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Studying Down syndrome might help us understand Alzheimer’s disease better

Alzheimer’s disease is the most common form of dementia in older adults. At the moment there is no cure, but many clinicians feel that the earlier one is diagnosed, the better the possibilities are for treatment or slowing the disease.

But developing treatments or prevention approaches for Alzheimer’s disease is difficult. There is no biomarker (for example a blood test) or definitive medical test for it and there is no set age where people develop memory impairments and dementia.

Indeed, people can develop Alzheimer’s disease as young as 30 or well into old age. This is a real challenge for diagnosing Alzheimer’s in its early stages.

But in people with Down syndrome there is an age-dependent progression of changes associated with Alzheimer’s disease. This makes it much easier to map when and what kinds of changes happen in the brain in the early stages of the disease.

If we can understand how and when changes in the brain start to happen in people with Down syndrome, that could help us find ways to slow or prevent Alzheimer’s disease in this vulnerable group and for others with Alzheimer’s.

Adults with Down syndrome may provide insights for Alzheimer’s

The lifespan of people with Down syndrome has dramatically improved from 25 years in 1983 to over 60 years today although some minority groups still have lower lifespans.

Although many people with Down syndrome remain healthy as they get older, most are vulnerable to the development of Alzheimer’s disease.

Virtually all people with Down syndrome over 40 years old develop Alzheimer’s disease. It is estimated that over 70% in their 60’s and older also have dementia. This is a much higher rate than people without Down syndrome.

Over 95% of people with Down syndrome have a full extra copy of chromosome 21. There are two other causes of Down syndrome that include partial trisomy 21 where only a piece of chromosome 21 and associated genes are triplicated. The third type of Down syndrome is called mosaicism, where not all of the cells in the body have a fully extra copy of chromosome 21.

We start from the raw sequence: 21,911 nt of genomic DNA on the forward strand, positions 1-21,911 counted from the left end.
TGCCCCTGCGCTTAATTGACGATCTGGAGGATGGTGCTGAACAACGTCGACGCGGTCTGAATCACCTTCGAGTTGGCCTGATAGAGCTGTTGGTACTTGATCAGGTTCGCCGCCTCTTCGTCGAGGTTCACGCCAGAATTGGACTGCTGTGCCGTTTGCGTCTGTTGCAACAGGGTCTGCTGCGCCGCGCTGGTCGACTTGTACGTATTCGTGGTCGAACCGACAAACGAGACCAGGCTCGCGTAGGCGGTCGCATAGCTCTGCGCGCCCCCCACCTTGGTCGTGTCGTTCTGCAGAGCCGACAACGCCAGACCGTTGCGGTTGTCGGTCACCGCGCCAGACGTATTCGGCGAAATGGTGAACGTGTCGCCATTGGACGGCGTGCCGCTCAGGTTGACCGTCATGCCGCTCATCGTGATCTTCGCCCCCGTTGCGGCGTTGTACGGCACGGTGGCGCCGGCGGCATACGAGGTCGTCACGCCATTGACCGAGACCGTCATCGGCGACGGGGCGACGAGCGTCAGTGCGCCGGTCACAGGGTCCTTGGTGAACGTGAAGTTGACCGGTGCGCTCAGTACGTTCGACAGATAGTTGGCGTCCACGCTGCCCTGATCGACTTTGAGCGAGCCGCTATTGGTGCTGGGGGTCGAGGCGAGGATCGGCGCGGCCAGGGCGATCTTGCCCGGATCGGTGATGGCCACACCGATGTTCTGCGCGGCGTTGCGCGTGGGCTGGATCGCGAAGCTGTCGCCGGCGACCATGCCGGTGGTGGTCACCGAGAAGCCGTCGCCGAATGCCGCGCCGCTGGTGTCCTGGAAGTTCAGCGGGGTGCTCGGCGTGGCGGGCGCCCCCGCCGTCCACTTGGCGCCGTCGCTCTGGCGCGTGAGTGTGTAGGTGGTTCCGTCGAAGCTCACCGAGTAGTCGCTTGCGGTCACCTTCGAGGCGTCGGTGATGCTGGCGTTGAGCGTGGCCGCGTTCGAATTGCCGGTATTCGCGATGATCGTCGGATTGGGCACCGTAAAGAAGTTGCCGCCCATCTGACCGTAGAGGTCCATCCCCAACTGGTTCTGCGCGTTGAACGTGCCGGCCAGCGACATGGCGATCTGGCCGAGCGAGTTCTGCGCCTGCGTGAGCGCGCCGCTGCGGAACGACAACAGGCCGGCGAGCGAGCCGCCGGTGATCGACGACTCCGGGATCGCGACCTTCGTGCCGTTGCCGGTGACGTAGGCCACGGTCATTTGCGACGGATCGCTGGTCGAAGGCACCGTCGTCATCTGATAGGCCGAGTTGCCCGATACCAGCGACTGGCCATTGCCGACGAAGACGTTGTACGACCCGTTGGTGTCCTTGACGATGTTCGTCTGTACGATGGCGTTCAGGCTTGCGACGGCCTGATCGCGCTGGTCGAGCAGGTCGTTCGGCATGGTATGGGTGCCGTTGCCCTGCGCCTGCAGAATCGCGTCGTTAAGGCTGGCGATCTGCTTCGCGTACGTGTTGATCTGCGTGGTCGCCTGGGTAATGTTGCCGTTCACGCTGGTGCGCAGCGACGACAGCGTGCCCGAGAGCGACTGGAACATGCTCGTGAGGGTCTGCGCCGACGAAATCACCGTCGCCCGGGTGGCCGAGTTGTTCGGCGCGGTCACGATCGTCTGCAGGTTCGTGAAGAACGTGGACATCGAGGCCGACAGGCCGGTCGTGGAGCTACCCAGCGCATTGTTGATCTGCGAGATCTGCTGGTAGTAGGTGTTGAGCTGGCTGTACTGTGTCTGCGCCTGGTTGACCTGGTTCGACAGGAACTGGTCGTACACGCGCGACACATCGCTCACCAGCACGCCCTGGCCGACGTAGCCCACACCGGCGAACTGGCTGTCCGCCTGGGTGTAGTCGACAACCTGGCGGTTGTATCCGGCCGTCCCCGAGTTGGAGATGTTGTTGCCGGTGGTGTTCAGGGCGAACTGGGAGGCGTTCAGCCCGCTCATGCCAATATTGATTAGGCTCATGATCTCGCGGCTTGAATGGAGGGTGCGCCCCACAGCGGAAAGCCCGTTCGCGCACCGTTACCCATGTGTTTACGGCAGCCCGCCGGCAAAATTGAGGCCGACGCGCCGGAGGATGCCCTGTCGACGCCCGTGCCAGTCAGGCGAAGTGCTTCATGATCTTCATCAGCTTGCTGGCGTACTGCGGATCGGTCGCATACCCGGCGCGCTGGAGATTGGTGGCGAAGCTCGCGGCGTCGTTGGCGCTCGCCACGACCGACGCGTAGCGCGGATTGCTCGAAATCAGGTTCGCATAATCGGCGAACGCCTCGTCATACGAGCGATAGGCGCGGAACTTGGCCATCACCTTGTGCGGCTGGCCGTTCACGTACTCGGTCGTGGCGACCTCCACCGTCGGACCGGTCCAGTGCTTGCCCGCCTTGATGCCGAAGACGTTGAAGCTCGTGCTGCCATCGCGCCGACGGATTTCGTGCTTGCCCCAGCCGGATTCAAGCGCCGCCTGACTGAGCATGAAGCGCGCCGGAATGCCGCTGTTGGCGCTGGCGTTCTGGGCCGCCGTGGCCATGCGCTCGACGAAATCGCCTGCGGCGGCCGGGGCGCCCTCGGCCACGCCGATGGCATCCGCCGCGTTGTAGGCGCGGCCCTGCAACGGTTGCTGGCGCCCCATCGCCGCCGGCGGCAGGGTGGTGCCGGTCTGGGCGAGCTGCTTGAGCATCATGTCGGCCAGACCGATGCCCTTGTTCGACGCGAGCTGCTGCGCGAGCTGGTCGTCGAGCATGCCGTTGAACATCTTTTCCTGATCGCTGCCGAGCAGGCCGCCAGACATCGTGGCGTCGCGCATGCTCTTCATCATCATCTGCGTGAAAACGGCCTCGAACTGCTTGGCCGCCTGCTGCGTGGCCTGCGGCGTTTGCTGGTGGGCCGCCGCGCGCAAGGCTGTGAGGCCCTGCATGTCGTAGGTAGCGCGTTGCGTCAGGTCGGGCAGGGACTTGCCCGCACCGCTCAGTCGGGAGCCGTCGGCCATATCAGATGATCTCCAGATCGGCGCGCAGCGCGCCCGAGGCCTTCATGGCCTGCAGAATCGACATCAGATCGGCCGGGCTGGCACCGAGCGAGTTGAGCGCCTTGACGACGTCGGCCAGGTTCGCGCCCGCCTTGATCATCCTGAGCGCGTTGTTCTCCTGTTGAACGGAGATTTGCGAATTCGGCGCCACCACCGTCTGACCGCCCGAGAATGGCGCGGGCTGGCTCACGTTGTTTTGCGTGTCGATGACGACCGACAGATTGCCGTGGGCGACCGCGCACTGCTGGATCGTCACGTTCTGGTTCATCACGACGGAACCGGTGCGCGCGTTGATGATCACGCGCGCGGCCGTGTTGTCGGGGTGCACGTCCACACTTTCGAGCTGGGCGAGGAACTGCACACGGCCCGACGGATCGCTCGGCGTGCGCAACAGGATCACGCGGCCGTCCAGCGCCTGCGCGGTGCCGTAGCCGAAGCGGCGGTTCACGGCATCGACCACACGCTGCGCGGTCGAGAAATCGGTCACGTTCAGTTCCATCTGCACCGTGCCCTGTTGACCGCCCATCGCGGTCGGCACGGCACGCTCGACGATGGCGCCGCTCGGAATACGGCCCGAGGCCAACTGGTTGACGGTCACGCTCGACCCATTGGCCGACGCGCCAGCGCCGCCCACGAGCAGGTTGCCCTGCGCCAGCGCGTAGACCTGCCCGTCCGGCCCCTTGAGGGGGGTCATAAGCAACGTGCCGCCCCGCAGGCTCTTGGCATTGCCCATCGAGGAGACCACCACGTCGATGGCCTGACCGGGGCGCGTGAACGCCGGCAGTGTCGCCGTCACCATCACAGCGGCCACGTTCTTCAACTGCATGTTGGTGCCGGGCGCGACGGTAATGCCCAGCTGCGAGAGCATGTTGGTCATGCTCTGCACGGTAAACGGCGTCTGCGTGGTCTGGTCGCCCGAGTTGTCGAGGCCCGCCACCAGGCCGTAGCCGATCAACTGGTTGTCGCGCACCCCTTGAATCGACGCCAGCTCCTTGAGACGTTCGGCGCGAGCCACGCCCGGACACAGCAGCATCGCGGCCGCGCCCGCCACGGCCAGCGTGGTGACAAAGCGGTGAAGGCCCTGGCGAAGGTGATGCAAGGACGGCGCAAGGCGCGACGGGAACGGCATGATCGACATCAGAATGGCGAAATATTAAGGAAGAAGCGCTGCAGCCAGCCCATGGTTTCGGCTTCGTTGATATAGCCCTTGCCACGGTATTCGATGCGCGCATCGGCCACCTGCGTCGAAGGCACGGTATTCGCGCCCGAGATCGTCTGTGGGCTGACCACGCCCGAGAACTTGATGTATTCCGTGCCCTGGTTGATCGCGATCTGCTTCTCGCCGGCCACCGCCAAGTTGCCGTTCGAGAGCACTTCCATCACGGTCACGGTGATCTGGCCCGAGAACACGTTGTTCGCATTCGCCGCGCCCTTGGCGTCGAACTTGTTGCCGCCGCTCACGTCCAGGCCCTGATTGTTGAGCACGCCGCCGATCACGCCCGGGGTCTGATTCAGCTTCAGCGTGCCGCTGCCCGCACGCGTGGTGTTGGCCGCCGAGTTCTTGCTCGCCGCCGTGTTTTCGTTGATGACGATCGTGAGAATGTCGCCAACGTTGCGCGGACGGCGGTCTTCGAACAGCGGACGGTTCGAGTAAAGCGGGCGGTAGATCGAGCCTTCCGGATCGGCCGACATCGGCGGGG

The gene for amyloid precursor protein, which is thought to be important for Alzheimer’s disease, is located on chromosome 21.

This amyloid precursor protein is cut into smaller pieces and the smaller protein, called beta-amyloid, is toxic to the cells in our brain or neurons. It collects into structures called beta-amyloid plaques, which are a hallmark of Alzheimer’s in all people. The plaques make it hard for neurons to communicate.

In people without Down syndrome there are normally two copies of this gene. In people with Down syndrome there are three copies of the gene because of the extra copy of chromosome 21. That means from an early age people with Down syndrome are making more of the beta-amyloid protein.

Beta-amyloid plaques are consistently observed in the brains of those with Down syndrome in their 30s, but they have also been reported in people eight- to 15 years old.

How does the brain change in people with Down syndrome as they get older?






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